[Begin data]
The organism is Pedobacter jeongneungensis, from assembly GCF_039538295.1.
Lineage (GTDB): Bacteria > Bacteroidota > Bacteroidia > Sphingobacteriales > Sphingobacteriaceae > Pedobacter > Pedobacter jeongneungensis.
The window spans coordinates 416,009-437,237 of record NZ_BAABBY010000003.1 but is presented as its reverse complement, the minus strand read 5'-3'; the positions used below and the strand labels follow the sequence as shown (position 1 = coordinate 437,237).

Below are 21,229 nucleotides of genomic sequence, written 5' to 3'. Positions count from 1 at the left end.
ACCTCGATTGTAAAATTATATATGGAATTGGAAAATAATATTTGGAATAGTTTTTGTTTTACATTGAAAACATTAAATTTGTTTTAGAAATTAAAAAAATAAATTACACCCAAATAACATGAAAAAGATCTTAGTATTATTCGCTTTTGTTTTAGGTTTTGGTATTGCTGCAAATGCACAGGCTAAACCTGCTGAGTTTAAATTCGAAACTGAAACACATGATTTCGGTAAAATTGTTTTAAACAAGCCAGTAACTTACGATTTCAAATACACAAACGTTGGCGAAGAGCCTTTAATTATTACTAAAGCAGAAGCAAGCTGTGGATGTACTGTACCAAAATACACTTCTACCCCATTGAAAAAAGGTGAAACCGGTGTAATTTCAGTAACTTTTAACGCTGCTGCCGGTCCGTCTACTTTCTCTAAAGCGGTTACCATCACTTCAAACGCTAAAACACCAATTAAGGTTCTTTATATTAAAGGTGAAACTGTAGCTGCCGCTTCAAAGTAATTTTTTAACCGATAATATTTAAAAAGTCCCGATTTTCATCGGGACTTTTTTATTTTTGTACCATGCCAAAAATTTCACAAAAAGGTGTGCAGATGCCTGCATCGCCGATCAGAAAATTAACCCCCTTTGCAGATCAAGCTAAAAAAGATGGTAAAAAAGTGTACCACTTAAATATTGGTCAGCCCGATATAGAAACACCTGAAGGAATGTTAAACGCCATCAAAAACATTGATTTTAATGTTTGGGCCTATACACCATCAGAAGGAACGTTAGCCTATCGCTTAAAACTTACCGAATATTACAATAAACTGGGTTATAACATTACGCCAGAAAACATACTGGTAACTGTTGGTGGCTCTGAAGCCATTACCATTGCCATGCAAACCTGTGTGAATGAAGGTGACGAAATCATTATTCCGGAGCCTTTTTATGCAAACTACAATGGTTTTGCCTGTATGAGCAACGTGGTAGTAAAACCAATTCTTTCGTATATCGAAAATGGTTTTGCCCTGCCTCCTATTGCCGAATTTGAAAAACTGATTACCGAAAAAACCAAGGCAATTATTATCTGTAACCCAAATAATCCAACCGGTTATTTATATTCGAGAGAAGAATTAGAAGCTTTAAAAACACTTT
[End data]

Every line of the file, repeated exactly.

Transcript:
The organism is Pedobacter jeongneungensis, from assembly GCF_039538295.1.
Lineage (GTDB): Bacteria > Bacteroidota > Bacteroidia > Sphingobacteriales > Sphingobacteriaceae > Pedobacter > Pedobacter jeongneungensis.
The window spans coordinates 416,009-437,237 of record NZ_BAABBY010000003.1 but is presented as its reverse complement, the minus strand read 5'-3'; the positions used below and the strand labels follow the sequence as shown (position 1 = coordinate 437,237).

Below are 21,229 nucleotides of genomic sequence, written 5' to 3'. Positions count from 1 at the left end.
ACCTCGATTGTAAAATTATATATGGAATTGGAAAATAATATTTGGAATAGTTTTTGTTTTACATTGAAAACATTAAATTTGTTTTAGAAATTAAAAAAATAAATTACACCCAAATAACATGAAAAAGATCTTAGTATTATTCGCTTTTGTTTTAGGTTTTGGTATTGCTGCAAATGCACAGGCTAAACCTGCTGAGTTTAAATTCGAAACTGAAACACATGATTTCGGTAAAATTGTTTTAAACAAGCCAGTAACTTACGATTTCAAATACACAAACGTTGGCGAAGAGCCTTTAATTATTACTAAAGCAGAAGCAAGCTGTGGATGTACTGTACCAAAATACACTTCTACCCCATTGAAAAAAGGTGAAACCGGTGTAATTTCAGTAACTTTTAACGCTGCTGCCGGTCCGTCTACTTTCTCTAAAGCGGTTACCATCACTTCAAACGCTAAAACACCAATTAAGGTTCTTTATATTAAAGGTGAAACTGTAGCTGCCGCTTCAAAGTAATTTTTTAACCGATAATATTTAAAAAGTCCCGATTTTCATCGGGACTTTTTTATTTTTGTACCATGCCAAAAATTTCACAAAAAGGTGTGCAGATGCCTGCATCGCCGATCAGAAAATTAACCCCCTTTGCAGATCAAGCTAAAAAAGATGGTAAAAAAGTGTACCACTTAAATATTGGTCAGCCCGATATAGAAACACCTGAAGGAATGTTAAACGCCATCAAAAACATTGATTTTAATGTTTGGGCCTATACACCATCAGAAGGAACGTTAGCCTATCGCTTAAAACTTACCGAATATTACAATAAACTGGGTTATAACATTACGCCAGAAAACATACTGGTAACTGTTGGTGGCTCTGAAGCCATTACCATTGCCATGCAAACCTGTGTGAATGAAGGTGACGAAATCATTATTCCGGAGCCTTTTTATGCAAACTACAATGGTTTTGCCTGTATGAGCAACGTGGTAGTAAAACCAATTCTTTCGTATATCGAAAATGGTTTTGCCCTGCCTCCTATTGCCGAATTTGAAAAACTGATTACCGAAAAAACCAAGGCAATTATTATCTGTAACCCAAATAATCCAACCGGTTATTTATATTCGAGAGAAGAATTAGAAGCTTTAAAAACACTTT